More than 40 animal rights activists protested alleged animal abuse at a dairy farm in Fresno County on Tuesday following the release of a video showing activists removing a calf at night from the ranch in what it said was a rescue operation.
The dairy said the protesters have the right to free speech but rejected the allegations of abuse.
“I have statements from five veterinarians” attesting to the health of cows at the dairy, said dairyman Andy Zonneveld, whose grandfather started the farm in 1968. “I have veterinary care staff walking the dairy every day.”
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These calves are basically wrested from their mothers as soon as they are born.
Alexandra Paul, activist
The dairy also issued a statement saying, “(W)e use a science-based approach along with a professional veterinarian and nutritionist to ensure we are adhering to the highest industry standards.”
As part of the protest, three activists, including former “Baywatch” actress Alexandra Paul, walked onto the dairy property to videotape calf hutches and show them on Facebook Live but then were asked to leave by sheriff’s deputies.
The activists also set up a calf hutch and put a person inside it, and sang John Lennon’s “Imagine” to include the words “imagine all the animals living left in peace.”
“This is a typical dairy farm,” Paul said. “There are not happy cows behind your butter and your milk. These calves are basically wrested from their mothers as soon as they are born.” The calves don’t get milk from their mothers because the farm milks the cows and sells the milk, she said.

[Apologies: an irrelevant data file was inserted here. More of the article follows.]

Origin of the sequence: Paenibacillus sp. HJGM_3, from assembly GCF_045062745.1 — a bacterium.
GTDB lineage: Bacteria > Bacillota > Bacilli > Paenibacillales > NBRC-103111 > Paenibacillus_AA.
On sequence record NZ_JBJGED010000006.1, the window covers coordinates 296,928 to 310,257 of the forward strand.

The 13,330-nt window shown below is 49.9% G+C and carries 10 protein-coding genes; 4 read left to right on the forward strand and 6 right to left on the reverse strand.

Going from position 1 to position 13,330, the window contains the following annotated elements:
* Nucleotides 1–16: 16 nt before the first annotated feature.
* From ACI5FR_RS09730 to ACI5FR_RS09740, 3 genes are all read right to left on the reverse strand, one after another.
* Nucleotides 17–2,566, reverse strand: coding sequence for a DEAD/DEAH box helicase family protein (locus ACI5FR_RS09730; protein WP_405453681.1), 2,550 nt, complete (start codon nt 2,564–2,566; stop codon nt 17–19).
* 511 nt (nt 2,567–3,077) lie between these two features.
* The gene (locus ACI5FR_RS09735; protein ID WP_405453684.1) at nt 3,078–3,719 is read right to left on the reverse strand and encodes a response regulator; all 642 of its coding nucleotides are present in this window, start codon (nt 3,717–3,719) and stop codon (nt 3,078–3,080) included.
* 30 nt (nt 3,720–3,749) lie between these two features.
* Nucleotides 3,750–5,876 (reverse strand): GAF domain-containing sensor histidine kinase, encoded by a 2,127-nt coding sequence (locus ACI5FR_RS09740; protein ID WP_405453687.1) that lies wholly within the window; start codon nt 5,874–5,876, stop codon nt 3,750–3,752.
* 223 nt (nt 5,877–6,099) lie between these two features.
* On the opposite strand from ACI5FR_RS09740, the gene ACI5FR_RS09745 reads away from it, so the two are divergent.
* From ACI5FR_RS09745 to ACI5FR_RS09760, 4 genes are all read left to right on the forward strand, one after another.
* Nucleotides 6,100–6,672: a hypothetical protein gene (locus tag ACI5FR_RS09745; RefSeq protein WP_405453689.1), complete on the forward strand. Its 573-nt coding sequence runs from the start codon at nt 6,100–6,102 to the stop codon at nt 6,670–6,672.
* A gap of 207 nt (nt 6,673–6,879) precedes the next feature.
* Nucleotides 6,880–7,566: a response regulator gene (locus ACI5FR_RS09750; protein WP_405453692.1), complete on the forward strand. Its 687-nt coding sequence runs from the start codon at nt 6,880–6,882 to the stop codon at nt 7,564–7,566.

I have veterinary care staff walking the dairy every day.
Andy Zonneveld, dairyman
The activist group released a video last week that it says shows group members rescuing a calf from inhumane conditions at the dairy. The calf had maggots on its umbilical cord and hindquarters where it had had diarrhea, and needed medical treatment for pneumonia, the group said.
“It’s like a dog in a hot car at a parking lot,” said spokesman Matt Johnson. “Everyone wants to save the dog. We’re here to extend that compassion to all sentient life on the planet.”
The calf, named Roselynn by the group, is now at a sanctuary farm. One goal of the protest Tuesday was to get Zonneveld dairy to release the calf’s mother, said organizer Connie King.
“We felt morally and legally compelled to rescue Roselynn,” King said. “Roselynn was on the brink of death.” She said “the doctrine of legal necessity” permits such action.
The Sheriff’s Office received a report of a calf being removed from the property in July, spokesman Tony Botti said. The calf was valued at $400 to $500, which would make it a misdemeanor theft, but the Zonneveld family isn’t pressing charges, he said.
The National Milk Producers Federation said Zonneveld Dairies was inspected in June under its Farmers Assuring Responsible Management program and was found to be “appropriately caring for calves and sick animals.”
Additionally, three experts reviewed the video and “concluded definitively that the calf in question was under proper veterinary care and receiving all necessary treatment. The panel did recommend that additional cushion or bedding could be used in the pens during adverse weather conditions.”